Paris is like a whore. From a distance she seem ravishing, you can’t wait until you have her in your arms. And five minutes later you feel empty, disgusted with yourself. You feel tricked.
I’m not sure what those who love Paris would think of this statement, but Henry Miller had plenty to say about the City of Lights in his novel, Tropic of Cancer.
A bit of history: Tropic of Cancer was published in 1934 in Paris, France but was banned in the United States for 27 years. It wasn’t until the obscenity trials in the 1960’s that the Supreme Court ruled the novel not obscene. That ruling in 1964 made way for a new era of freedom in writing that we see now (although, some may say, a bit too far in the name of said freedom).
Miller’s novel is one I had never read previously. But since I’ve always longed to include banned books in my reviews, I wanted to see what the fuss was all about. It didn’t take long before I realized why this book was banned in the U.S. Miller is a writer who says what he wants in a way that is sure to embarrass or offend. Or, if you’re like me, you will think it is exceedingly funny. Miller is a HOOT! Take away the racist descriptions of Jews, Asians and African-Americans, as well as the many, many sexist ones of women (and you must if you plan to read this book), Tropic of Cancer is a lot to take in, but enjoyable all the same. Miller uses his words to describe his adventures in a way that made me think of Alice in Wonderland: fantastical, cooky, wild and a bit unreal. There were times that I felt like I was reading someone’s journal who was all the time aware but also high on something. Everything is expanded, stretched, other. Nothing is normal, but it is so abnormal that Miller’s world becomes normal.
There are a plethora of ways in which Miller talks about the people who came in and out of his life while in France. A perfect example is the couple who came to the Villa Borghese, where he was also staying, to rent space. Miller described Mr. Wren’s voice in a way that made me wish I could have heard it for myself. “His voice is raucous, scraping, booming, a heavy blunt weapon that wedges its way through flesh and bone and cartilage.” This description made me wonder what Mr. Wren would have looked like. Was he a big man or slight? Short or tall? Serene or full of nervous energy? I truly wanted to know.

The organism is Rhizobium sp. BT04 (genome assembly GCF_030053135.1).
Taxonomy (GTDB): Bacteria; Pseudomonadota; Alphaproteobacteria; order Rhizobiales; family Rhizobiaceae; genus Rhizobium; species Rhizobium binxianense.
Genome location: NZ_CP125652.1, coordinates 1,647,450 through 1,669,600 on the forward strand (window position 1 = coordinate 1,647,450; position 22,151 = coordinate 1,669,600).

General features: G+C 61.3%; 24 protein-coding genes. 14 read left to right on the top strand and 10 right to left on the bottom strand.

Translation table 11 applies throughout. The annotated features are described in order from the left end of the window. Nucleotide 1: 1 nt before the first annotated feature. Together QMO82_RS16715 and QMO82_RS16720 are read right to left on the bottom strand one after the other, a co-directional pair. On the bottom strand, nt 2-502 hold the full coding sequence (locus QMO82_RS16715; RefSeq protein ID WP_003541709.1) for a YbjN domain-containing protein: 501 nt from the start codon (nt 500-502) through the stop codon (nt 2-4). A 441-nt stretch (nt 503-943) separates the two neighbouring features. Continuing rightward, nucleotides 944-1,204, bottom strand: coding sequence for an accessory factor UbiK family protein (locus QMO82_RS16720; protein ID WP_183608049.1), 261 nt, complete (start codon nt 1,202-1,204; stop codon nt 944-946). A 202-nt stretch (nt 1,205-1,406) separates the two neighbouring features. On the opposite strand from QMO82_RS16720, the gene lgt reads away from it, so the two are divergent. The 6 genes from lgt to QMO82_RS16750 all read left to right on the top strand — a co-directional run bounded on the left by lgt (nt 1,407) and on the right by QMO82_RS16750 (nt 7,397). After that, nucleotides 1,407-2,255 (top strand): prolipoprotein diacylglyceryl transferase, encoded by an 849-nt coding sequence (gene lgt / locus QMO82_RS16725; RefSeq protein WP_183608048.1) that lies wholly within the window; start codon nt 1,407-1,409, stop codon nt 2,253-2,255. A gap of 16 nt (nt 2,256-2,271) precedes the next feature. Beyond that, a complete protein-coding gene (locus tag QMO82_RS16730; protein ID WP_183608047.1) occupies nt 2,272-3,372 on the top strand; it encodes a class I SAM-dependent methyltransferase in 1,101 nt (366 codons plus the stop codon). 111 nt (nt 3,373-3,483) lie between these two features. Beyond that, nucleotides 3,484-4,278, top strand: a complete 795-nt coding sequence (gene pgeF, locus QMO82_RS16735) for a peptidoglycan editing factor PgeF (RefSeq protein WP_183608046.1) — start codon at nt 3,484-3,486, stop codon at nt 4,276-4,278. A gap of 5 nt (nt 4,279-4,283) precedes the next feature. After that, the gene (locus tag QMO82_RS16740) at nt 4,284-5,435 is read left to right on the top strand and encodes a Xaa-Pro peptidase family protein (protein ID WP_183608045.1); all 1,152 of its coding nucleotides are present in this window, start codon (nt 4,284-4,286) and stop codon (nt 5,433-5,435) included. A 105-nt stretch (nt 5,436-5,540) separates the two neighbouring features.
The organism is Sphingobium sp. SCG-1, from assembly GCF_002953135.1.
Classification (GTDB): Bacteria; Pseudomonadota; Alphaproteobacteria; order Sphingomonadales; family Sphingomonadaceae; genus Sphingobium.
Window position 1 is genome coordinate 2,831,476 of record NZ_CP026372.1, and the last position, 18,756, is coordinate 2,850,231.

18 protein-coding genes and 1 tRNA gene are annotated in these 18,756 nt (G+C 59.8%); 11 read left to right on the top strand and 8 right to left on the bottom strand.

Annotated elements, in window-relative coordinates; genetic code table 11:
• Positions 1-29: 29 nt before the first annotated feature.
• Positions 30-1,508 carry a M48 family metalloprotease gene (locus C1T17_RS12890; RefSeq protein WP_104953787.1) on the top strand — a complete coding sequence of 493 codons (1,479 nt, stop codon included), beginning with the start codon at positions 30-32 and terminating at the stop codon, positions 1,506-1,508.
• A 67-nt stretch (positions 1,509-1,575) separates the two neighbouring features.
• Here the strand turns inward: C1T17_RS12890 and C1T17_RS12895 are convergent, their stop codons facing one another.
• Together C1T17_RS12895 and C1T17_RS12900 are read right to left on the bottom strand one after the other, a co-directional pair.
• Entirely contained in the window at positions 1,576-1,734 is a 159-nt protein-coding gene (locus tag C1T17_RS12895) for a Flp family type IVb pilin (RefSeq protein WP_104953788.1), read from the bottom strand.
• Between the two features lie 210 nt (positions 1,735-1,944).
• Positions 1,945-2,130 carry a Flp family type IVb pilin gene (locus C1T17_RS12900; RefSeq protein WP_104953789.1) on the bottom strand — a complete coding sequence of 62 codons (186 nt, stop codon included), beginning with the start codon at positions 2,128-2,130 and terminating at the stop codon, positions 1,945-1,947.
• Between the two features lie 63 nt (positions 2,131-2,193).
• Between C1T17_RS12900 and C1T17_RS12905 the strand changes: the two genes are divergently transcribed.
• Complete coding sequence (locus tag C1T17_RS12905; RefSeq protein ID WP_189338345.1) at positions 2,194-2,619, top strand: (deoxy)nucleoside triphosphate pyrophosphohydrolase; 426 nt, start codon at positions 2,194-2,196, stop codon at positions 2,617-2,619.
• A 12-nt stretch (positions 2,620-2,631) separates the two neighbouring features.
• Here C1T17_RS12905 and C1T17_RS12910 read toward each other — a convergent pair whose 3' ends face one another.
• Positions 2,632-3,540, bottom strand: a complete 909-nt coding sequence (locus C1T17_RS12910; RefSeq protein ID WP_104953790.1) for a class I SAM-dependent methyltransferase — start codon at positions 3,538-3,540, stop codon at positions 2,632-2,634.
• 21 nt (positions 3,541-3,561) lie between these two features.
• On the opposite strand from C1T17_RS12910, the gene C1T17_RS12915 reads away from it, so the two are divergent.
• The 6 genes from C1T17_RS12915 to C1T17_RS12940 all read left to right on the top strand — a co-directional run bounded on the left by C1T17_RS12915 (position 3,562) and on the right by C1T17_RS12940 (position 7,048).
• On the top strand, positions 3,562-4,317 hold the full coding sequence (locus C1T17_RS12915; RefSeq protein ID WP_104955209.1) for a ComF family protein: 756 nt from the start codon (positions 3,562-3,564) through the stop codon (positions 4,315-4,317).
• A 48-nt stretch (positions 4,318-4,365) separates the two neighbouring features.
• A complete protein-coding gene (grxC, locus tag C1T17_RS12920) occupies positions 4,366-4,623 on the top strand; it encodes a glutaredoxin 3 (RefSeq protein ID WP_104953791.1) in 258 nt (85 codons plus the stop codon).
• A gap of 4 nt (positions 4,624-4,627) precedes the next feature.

Tropic of Cancer may seem like a crazy book of words, almost like Gertrude Stein’s work, but like her, Miller uses a mad sort of organization. A passage that really stuck with me was one in which he described a situation involving his friend Van Norden and a French prostitute. The two men take the woman to Van Norden’s room, although neither are truly desirous of her. But money has been promised and both feel obligated to go through with the transaction, but for different reasons. Miller compares the situation to that of a soldier’s during war time. “It’s exactly like a state of war—I can’t get it out of my head. The way she works over me, to blow a spark of passion into me, makes me think what a damned poor soldier I’d be if I was ever silly enough to be trapped like this and dragged to the front. I know for my part that I’d surrender everything, honor included, in order to get out of the mess. I haven’t any stomach for it, and that’s all there is to it.” Van Norden, however, is intrigued by the situation and goes in whole-hog. “It’s like a man in the trenches again: he doesn’t know any more why he should go on living, because if he escapes now he’ll only be caught later, but he goes on just the same, and even though he has the soul of a cockroach and has admitted as much to himself, give him a gun or a knife or even just his bare nails, and he’ll go on slaughtering and slaughtering, he’d slaughter a million men rather than stop and ask himself why.”
For women especially, this novel will be quite offensive. Women are described either as whores, shrews, c*nts, or my favorite, “rich c*nts.” Even in 2015, many of us ladies would be a bit put off by these terms. Our only reason for being in the novel is basically for sex: to give it, receive it, barter it, expect it or use it as some sort of weapon. Prostitutes reign supreme in Miller’s world and they seem to be everywhere. Even in the boring village of Dijon, “there were always a few whores about who, for a glass of beer or a cup of coffee, would sit and chew the fat with you.” Even knowing that Tropic of Cancer is part memoir and part fiction, I still wondered how much was fiction, particularly when it came to the almost never-ending stream of prostitutes.
Although Tropic of Cancer may be a hard book to get through because of Miller’s language and style of writing, I recommend you read it because when you get past those obstacles, it is a funny and imaginative novel, which I enjoyed immensely. I highly recommend it.
Be on the lookout for my next banned books review of Kurt Vonnegut’s Slaughterhouse Five.